For the sake of a song: Wangga songmen and their repertories

Wangga is a genre of public dance-song from the Daly region of northwest Australia; the country that lies to the north and south of the mouth of the Daly River . This book focuses on the songmen (medjakarr in Batjamalh; ngalinangga in Marri Tjavin) who have composed and performed wangga in the Daly region in the last fifty years. Many of these singers are now deceased, though their descendants and heirs continue to perform the songs in ceremonies and various public events. At the core of the book is a corpus of some 150 wangga song texts, organised into six repertories: four from the Belyuen-based songmen Barrtjap, Muluk, Mandji and Lambudju, and two from the Wadeye-based Walakandha and Ma-yawa wangga groups, which are named after the ancestral song-giving ghosts of the Marri Tjavin and Marri Ammu people respectively. In this chapter we provide an introduction to wangga and its performance contexts, before presenting a social history for each of the main communities (Belyuen and Wadeye), and tracing the performance lineages of the repertories presented here.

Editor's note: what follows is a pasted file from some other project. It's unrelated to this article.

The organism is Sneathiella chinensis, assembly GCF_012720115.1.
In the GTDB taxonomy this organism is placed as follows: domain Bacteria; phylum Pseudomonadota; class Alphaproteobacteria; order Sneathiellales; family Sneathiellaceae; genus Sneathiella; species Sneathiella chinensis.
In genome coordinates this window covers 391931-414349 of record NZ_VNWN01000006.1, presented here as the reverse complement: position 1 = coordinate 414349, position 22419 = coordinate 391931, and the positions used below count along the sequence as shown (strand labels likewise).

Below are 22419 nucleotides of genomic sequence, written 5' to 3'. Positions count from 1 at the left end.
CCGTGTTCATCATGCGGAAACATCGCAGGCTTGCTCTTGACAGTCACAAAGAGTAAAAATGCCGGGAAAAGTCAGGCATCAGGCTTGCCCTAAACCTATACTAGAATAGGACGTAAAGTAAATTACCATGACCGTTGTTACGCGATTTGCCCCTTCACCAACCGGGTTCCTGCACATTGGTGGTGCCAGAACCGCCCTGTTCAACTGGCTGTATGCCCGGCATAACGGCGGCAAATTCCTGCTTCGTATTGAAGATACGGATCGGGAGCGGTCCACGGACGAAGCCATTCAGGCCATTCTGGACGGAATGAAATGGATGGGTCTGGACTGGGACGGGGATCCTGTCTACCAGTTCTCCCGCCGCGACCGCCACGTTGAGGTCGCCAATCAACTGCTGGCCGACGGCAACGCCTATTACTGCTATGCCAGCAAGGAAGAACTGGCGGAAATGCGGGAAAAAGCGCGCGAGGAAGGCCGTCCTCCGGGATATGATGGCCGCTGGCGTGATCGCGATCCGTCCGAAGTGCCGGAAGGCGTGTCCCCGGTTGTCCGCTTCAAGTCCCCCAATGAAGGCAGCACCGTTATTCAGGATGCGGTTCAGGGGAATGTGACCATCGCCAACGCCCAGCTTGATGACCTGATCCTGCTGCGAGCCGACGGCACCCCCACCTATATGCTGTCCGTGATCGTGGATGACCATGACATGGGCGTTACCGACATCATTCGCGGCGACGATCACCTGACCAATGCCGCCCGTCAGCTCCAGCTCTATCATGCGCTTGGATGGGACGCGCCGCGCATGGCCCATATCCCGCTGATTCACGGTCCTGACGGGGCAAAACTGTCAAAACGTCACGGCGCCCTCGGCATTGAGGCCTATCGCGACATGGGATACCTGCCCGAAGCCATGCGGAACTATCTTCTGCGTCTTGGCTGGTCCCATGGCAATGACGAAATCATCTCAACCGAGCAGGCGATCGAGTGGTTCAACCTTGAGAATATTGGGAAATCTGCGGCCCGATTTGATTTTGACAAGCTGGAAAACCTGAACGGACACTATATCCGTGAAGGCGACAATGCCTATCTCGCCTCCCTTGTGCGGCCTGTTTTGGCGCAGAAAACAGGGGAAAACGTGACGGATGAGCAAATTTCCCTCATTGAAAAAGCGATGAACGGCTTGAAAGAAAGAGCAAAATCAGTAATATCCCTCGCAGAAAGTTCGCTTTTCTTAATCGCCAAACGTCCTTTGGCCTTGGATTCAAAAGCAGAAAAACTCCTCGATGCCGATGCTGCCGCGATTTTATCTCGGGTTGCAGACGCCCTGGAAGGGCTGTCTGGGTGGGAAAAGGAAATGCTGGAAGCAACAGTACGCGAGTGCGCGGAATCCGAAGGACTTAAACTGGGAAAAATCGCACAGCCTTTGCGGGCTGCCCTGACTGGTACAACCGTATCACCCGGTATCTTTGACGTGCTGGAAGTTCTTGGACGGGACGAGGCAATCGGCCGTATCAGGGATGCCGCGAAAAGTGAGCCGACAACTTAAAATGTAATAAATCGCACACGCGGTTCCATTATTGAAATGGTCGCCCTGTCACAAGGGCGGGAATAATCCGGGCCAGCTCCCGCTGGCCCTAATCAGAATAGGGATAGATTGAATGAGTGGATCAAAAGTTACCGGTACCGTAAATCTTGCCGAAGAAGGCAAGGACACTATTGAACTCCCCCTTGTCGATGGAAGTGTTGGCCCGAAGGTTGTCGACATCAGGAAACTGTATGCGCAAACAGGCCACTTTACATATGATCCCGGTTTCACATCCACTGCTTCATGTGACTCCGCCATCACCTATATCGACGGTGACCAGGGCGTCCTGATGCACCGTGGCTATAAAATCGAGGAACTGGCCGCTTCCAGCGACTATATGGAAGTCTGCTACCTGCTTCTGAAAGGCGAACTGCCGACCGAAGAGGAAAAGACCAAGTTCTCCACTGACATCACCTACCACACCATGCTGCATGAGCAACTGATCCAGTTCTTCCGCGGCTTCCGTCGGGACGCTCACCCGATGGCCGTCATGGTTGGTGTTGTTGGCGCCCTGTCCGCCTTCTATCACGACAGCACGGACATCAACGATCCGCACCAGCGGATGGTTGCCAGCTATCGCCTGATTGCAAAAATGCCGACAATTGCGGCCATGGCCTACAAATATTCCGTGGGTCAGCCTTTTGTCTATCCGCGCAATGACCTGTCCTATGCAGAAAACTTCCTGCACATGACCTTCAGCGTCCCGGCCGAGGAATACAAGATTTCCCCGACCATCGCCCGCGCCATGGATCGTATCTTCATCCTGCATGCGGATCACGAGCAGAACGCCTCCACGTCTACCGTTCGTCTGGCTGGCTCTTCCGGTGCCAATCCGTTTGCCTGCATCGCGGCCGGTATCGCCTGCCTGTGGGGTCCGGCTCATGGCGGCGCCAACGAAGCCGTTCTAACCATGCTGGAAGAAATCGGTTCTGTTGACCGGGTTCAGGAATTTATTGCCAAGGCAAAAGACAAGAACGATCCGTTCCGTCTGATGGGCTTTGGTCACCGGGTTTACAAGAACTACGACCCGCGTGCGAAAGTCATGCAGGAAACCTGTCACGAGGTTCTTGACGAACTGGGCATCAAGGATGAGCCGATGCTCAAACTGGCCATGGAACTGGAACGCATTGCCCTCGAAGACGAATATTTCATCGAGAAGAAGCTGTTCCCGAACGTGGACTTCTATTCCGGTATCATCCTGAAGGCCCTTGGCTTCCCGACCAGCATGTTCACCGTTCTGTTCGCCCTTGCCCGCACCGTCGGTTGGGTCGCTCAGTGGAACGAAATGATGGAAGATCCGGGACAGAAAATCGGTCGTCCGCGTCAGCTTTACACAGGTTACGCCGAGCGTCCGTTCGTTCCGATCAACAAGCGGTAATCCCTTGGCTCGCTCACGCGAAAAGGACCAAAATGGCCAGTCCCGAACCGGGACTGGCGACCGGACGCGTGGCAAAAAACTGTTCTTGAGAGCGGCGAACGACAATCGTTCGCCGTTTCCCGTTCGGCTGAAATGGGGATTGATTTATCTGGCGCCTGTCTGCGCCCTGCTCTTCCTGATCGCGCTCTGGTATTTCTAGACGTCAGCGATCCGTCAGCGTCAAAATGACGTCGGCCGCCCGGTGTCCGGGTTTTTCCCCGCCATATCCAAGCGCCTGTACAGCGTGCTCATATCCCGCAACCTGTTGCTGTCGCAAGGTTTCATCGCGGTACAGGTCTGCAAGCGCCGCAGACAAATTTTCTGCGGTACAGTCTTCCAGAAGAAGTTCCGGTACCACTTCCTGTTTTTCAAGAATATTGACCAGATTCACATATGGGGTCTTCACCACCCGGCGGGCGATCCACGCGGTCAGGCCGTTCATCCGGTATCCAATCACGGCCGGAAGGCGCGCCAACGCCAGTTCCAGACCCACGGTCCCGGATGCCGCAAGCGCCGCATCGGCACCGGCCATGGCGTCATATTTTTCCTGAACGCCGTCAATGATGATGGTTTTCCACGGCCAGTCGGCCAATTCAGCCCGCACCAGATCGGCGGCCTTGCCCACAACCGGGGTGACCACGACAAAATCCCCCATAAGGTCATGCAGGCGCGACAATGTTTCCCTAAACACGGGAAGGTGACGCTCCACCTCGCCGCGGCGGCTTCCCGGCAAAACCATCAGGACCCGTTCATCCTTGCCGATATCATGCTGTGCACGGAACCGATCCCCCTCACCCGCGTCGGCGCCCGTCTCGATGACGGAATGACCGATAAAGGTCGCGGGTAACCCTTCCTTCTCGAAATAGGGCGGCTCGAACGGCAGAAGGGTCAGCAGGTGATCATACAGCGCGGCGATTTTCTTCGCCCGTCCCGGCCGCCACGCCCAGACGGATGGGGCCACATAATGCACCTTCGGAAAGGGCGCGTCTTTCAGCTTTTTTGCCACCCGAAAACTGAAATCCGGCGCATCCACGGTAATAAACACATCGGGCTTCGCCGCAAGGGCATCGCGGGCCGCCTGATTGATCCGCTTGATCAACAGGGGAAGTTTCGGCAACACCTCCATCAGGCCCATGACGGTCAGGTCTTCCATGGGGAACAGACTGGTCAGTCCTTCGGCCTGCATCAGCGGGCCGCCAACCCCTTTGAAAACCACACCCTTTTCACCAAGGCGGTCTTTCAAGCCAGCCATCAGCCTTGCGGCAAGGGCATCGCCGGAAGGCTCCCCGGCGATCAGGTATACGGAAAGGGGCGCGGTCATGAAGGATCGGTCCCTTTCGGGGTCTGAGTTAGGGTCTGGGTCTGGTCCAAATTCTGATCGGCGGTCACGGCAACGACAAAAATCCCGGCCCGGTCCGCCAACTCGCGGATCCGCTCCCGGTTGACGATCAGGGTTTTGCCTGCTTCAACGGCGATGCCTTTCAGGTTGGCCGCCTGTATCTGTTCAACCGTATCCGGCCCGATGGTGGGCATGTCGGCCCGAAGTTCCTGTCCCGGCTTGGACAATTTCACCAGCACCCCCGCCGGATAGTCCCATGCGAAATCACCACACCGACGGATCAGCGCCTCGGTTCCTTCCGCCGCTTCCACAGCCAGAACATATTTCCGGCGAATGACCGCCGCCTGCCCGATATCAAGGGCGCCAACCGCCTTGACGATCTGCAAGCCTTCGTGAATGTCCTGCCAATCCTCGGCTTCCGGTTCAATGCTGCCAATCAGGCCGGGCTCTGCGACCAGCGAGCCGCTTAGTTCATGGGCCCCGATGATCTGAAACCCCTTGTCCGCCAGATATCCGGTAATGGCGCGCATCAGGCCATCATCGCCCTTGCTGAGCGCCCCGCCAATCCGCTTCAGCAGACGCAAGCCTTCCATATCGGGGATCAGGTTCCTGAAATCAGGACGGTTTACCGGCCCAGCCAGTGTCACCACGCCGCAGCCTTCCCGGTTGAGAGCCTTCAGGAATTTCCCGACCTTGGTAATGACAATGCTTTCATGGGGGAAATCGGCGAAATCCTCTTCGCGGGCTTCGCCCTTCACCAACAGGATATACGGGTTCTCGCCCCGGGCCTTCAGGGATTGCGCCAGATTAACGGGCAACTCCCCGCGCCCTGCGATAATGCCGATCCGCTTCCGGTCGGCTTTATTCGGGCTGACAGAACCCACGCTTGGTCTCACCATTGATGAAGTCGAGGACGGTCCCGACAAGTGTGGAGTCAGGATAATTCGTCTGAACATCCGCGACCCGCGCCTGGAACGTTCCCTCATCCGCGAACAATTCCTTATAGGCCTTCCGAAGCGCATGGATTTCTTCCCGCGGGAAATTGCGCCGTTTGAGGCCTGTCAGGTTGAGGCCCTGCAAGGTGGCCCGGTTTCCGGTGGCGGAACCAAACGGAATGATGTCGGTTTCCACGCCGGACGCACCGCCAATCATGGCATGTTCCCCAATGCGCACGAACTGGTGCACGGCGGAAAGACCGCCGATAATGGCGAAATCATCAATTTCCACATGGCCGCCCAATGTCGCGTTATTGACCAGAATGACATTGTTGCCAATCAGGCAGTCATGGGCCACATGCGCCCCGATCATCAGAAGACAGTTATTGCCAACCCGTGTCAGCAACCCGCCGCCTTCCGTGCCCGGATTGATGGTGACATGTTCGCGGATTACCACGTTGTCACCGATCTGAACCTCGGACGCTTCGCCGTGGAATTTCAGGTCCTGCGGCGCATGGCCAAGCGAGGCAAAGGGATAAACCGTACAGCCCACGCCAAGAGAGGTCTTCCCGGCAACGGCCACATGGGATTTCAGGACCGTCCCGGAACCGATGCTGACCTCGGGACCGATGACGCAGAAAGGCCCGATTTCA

Lists of the tracks associated with chapters 4 to 9 are listed here. Links to streaming versions of the music will be available shortly.